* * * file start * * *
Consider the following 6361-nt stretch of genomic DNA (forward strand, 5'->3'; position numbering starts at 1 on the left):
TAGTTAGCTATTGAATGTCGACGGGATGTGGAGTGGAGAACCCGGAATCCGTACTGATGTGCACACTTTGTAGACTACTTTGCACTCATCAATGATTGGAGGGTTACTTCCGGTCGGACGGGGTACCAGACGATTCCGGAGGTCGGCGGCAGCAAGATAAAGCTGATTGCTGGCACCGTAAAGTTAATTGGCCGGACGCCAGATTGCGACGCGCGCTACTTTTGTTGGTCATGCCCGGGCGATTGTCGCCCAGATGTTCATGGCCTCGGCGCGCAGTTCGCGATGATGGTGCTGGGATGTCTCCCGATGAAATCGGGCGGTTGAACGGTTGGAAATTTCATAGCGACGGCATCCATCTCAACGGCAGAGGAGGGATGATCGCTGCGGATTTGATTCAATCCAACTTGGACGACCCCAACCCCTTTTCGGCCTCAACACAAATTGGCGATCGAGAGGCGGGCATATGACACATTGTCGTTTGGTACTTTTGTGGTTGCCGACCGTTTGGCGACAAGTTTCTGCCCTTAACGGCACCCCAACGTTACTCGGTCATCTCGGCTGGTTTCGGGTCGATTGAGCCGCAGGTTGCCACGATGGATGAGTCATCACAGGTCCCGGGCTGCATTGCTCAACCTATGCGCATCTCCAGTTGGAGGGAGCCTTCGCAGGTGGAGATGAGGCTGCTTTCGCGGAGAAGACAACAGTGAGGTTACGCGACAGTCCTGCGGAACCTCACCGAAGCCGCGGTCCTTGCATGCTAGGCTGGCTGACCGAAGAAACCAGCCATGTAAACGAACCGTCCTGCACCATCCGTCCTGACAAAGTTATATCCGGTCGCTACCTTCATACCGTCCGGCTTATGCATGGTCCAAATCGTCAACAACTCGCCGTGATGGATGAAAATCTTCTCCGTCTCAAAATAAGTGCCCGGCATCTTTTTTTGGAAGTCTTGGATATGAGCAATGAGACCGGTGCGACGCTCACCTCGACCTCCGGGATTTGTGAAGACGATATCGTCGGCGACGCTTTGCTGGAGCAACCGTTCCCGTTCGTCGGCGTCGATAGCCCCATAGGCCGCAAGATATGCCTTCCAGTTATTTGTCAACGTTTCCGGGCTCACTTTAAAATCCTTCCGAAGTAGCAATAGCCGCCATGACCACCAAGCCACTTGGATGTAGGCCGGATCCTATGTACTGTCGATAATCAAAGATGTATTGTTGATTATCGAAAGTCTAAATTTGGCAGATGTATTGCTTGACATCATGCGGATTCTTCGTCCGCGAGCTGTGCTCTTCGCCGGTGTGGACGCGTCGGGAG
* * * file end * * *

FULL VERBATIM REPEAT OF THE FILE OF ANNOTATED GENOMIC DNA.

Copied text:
Consider the following 6361-nt stretch of genomic DNA (forward strand, 5'->3'; position numbering starts at 1 on the left):
TAGTTAGCTATTGAATGTCGACGGGATGTGGAGTGGAGAACCCGGAATCCGTACTGATGTGCACACTTTGTAGACTACTTTGCACTCATCAATGATTGGAGGGTTACTTCCGGTCGGACGGGGTACCAGACGATTCCGGAGGTCGGCGGCAGCAAGATAAAGCTGATTGCTGGCACCGTAAAGTTAATTGGCCGGACGCCAGATTGCGACGCGCGCTACTTTTGTTGGTCATGCCCGGGCGATTGTCGCCCAGATGTTCATGGCCTCGGCGCGCAGTTCGCGATGATGGTGCTGGGATGTCTCCCGATGAAATCGGGCGGTTGAACGGTTGGAAATTTCATAGCGACGGCATCCATCTCAACGGCAGAGGAGGGATGATCGCTGCGGATTTGATTCAATCCAACTTGGACGACCCCAACCCCTTTTCGGCCTCAACACAAATTGGCGATCGAGAGGCGGGCATATGACACATTGTCGTTTGGTACTTTTGTGGTTGCCGACCGTTTGGCGACAAGTTTCTGCCCTTAACGGCACCCCAACGTTACTCGGTCATCTCGGCTGGTTTCGGGTCGATTGAGCCGCAGGTTGCCACGATGGATGAGTCATCACAGGTCCCGGGCTGCATTGCTCAACCTATGCGCATCTCCAGTTGGAGGGAGCCTTCGCAGGTGGAGATGAGGCTGCTTTCGCGGAGAAGACAACAGTGAGGTTACGCGACAGTCCTGCGGAACCTCACCGAAGCCGCGGTCCTTGCATGCTAGGCTGGCTGACCGAAGAAACCAGCCATGTAAACGAACCGTCCTGCACCATCCGTCCTGACAAAGTTATATCCGGTCGCTACCTTCATACCGTCCGGCTTATGCATGGTCCAAATCGTCAACAACTCGCCGTGATGGATGAAAATCTTCTCCGTCTCAAAATAAGTGCCCGGCATCTTTTTTTGGAAGTCTTGGATATGAGCAATGAGACCGGTGCGACGCTCACCTCGACCTCCGGGATTTGTGAAGACGATATCGTCGGCGACGCTTTGCTGGAGCAACCGTTCCCGTTCGTCGGCGTCGATAGCCCCATAGGCCGCAAGATATGCCTTCCAGTTATTTGTCAACGTTTCCGGGCTCACTTTAAAATCCTTCCGAAGTAGCAATAGCCGCCATGACCACCAAGCCACTTGGATGTAGGCCGGATCCTATGTACTGTCGATAATCAAAGATGTATTGTTGATTATCGAAAGTCTAAATTTGGCAGATGTATTGCTTGACATCATGCGGATTCTTCGTCCGCGAGCTGTGCTCTTCGCCGGTGTGGACGCGTCGGGAG